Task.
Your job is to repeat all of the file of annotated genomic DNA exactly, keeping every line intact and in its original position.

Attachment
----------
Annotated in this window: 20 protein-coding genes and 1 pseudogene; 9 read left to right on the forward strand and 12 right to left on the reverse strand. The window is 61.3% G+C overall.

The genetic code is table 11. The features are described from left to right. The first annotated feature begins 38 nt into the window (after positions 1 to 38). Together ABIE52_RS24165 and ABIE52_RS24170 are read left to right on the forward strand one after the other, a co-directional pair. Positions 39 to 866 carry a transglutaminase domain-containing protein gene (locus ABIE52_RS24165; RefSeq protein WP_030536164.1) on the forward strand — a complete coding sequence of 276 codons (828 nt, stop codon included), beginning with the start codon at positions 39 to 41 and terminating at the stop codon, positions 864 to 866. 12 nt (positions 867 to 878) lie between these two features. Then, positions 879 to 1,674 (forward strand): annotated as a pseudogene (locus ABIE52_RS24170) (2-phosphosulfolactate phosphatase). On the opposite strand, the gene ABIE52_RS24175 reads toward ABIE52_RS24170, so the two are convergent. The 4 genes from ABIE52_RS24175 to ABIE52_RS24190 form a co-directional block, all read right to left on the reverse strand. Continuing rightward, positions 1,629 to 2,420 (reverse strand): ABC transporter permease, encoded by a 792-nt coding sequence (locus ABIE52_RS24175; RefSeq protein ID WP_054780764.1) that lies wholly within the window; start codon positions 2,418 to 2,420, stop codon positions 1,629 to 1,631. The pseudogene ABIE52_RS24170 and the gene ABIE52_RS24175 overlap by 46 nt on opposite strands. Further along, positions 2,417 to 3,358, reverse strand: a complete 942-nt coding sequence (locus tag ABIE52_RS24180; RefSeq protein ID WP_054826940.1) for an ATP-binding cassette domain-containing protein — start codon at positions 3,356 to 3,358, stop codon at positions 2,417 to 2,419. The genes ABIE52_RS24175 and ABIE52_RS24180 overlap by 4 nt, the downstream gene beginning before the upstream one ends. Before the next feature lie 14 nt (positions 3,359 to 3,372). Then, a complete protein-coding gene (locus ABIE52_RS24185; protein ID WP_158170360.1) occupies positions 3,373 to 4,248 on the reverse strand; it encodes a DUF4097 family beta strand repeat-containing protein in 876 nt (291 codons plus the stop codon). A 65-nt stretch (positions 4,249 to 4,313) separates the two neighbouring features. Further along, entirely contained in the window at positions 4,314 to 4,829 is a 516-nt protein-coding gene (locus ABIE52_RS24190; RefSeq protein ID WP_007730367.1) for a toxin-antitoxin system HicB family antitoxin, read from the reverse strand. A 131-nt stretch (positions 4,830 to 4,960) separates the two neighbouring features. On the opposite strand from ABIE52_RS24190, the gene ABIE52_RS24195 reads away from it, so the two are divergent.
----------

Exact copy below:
Annotated in this window: 20 protein-coding genes and 1 pseudogene; 9 read left to right on the forward strand and 12 right to left on the reverse strand. The window is 61.3% G+C overall.

The genetic code is table 11. The features are described from left to right. The first annotated feature begins 38 nt into the window (after positions 1 to 38). Together ABIE52_RS24165 and ABIE52_RS24170 are read left to right on the forward strand one after the other, a co-directional pair. Positions 39 to 866 carry a transglutaminase domain-containing protein gene (locus ABIE52_RS24165; RefSeq protein WP_030536164.1) on the forward strand — a complete coding sequence of 276 codons (828 nt, stop codon included), beginning with the start codon at positions 39 to 41 and terminating at the stop codon, positions 864 to 866. 12 nt (positions 867 to 878) lie between these two features. Then, positions 879 to 1,674 (forward strand): annotated as a pseudogene (locus ABIE52_RS24170) (2-phosphosulfolactate phosphatase). On the opposite strand, the gene ABIE52_RS24175 reads toward ABIE52_RS24170, so the two are convergent. The 4 genes from ABIE52_RS24175 to ABIE52_RS24190 form a co-directional block, all read right to left on the reverse strand. Continuing rightward, positions 1,629 to 2,420 (reverse strand): ABC transporter permease, encoded by a 792-nt coding sequence (locus ABIE52_RS24175; RefSeq protein ID WP_054780764.1) that lies wholly within the window; start codon positions 2,418 to 2,420, stop codon positions 1,629 to 1,631. The pseudogene ABIE52_RS24170 and the gene ABIE52_RS24175 overlap by 46 nt on opposite strands. Further along, positions 2,417 to 3,358, reverse strand: a complete 942-nt coding sequence (locus tag ABIE52_RS24180; RefSeq protein ID WP_054826940.1) for an ATP-binding cassette domain-containing protein — start codon at positions 3,356 to 3,358, stop codon at positions 2,417 to 2,419. The genes ABIE52_RS24175 and ABIE52_RS24180 overlap by 4 nt, the downstream gene beginning before the upstream one ends. Before the next feature lie 14 nt (positions 3,359 to 3,372). Then, a complete protein-coding gene (locus ABIE52_RS24185; protein ID WP_158170360.1) occupies positions 3,373 to 4,248 on the reverse strand; it encodes a DUF4097 family beta strand repeat-containing protein in 876 nt (291 codons plus the stop codon). A 65-nt stretch (positions 4,249 to 4,313) separates the two neighbouring features. Further along, entirely contained in the window at positions 4,314 to 4,829 is a 516-nt protein-coding gene (locus ABIE52_RS24190; RefSeq protein ID WP_007730367.1) for a toxin-antitoxin system HicB family antitoxin, read from the reverse strand. A 131-nt stretch (positions 4,830 to 4,960) separates the two neighbouring features. On the opposite strand from ABIE52_RS24190, the gene ABIE52_RS24195 reads away from it, so the two are divergent.